I walked back out and grabbed a load of sweets and walked a bit more whilst I got those down. I think this perked me up slightly as I didn’t stop to speak with Phill again after that, only pausing to grab sweets from the aid station.

I passed the 50 mile mark in 6hrs 9 minutes and the double marathon in 6hrs 29. So the second marathon was 17 minutes slower than the first. That’s quite a slow down but it was unknown territory to me. I’ve never run this pace over this distance before – i think I had underestimated the pain and effort levels involved.

Buzz and Milov were giving me updates as to how behind Jo was. At one stage it was 11 minutes, then 8 minutes then it got down to 3 minutes as I was struggling.

Robert Woolley, who came in 3rd, caught up with me and had a chat for a lap or 2. It was great to take the mind of the pain. He was only a lap behind me but full of beans and really chirpy and moving along well. Meanwhile I felt like death.

Slowly but surely the end was in sight and for the penultimate and last lap I cranked out 17.24 and 16.11 compared to my first two 3.54km laps of 15.40 and 15.33. I really couldn’t go any faster as I was beginning to seize up each time I tried to push it.

I had the course record in my sights which I thought was 7.54 going into the race so on the last lap I was confident of achieving this. It was only when I finished that I was told the record was 7.51 so I only had a minute spare.

Chris Truscott, last years winner and previous record holder, was there to give me my medal which was a nice touch. No doubt he’ll be there again to smash that time apart.

I have so much respect for any runner who completes these kind of lap courses, in particular those who do so on a 400m athletics track. I cant fathom that and I know I wouldn’t have the mental strength to complete one.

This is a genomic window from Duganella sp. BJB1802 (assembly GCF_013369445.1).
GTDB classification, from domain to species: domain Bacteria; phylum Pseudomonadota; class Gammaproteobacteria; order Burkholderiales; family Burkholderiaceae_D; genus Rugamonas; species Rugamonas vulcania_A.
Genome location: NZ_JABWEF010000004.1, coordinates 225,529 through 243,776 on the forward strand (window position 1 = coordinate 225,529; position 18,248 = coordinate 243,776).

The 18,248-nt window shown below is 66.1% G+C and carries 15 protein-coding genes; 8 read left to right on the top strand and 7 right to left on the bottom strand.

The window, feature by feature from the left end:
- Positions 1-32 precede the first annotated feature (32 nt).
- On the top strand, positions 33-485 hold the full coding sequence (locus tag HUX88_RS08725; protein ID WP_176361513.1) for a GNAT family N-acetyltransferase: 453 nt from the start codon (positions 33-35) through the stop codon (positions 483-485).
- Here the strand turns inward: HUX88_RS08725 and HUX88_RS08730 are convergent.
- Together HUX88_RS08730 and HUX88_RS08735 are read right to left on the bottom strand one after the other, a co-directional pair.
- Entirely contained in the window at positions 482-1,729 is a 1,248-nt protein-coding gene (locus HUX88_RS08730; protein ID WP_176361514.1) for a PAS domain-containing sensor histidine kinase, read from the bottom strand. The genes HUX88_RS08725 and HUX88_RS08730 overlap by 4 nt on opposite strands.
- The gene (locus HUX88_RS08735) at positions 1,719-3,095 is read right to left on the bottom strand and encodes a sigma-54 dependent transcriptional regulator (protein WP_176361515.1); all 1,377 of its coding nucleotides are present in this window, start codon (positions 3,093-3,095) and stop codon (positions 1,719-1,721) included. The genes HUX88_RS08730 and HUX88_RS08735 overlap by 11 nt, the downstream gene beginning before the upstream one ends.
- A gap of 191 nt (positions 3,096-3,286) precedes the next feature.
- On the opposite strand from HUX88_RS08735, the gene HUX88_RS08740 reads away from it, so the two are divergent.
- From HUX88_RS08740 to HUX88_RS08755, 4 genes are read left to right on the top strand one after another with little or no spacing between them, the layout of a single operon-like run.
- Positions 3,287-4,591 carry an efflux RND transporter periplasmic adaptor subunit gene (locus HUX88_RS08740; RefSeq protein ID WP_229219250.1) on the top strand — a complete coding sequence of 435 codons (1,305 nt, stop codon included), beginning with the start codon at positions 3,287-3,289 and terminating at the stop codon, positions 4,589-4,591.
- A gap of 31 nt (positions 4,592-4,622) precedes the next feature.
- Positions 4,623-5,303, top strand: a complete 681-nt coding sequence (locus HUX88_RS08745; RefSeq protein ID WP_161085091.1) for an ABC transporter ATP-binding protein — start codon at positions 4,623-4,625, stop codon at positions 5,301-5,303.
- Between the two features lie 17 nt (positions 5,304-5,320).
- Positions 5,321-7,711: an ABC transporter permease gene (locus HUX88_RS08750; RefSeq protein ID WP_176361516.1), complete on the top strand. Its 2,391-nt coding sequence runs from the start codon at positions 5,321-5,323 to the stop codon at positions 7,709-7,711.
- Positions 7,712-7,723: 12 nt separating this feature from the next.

This race really really pushed me and I had to dig deeper than ever before which only made it much more enjoyable (after I had finished of course!).

Would I do this again? Not sure. I said yesterday that no way would I do it again, although I feel there is much better performance in me somewhere.

This race is to be used as a qualifier for Spartathlon next year which is at the end of September. If for whatever reason I don’t enter or get in then I may give this one another shot – but only on the premise that I am properly trained for it.

Long slow running (which is all i’ve been doing) really doesn’t cut it. I’ll need to train like I’m gunning for a marathon pb plus put in the extra long runs. If I do that and do it properly then I think I’d have a better day out.

Next stop, Coast to Kosci!

7 thoughts on “Centennial Park 100 – Race Report

    • Hi Couldhavebeen I’d say the 7.50 100km was harder. Just knowing i had 40 more km’s to run after starting to feeling knackered at 60km was pretty hard to deal with. At least with the marathon 12km’s seems a lot more manageable when the pain starts to set in at 30km’s.

      > Date: Mon, 16 Sep 2013 12:33:11 +0000 > To: iangallagher16@live.co.uk >

      • Bloody hell….. the minds games must have been fun for 40km’s! Still…. an amazing effort Ian. Well done again and good luck with your future training and racing.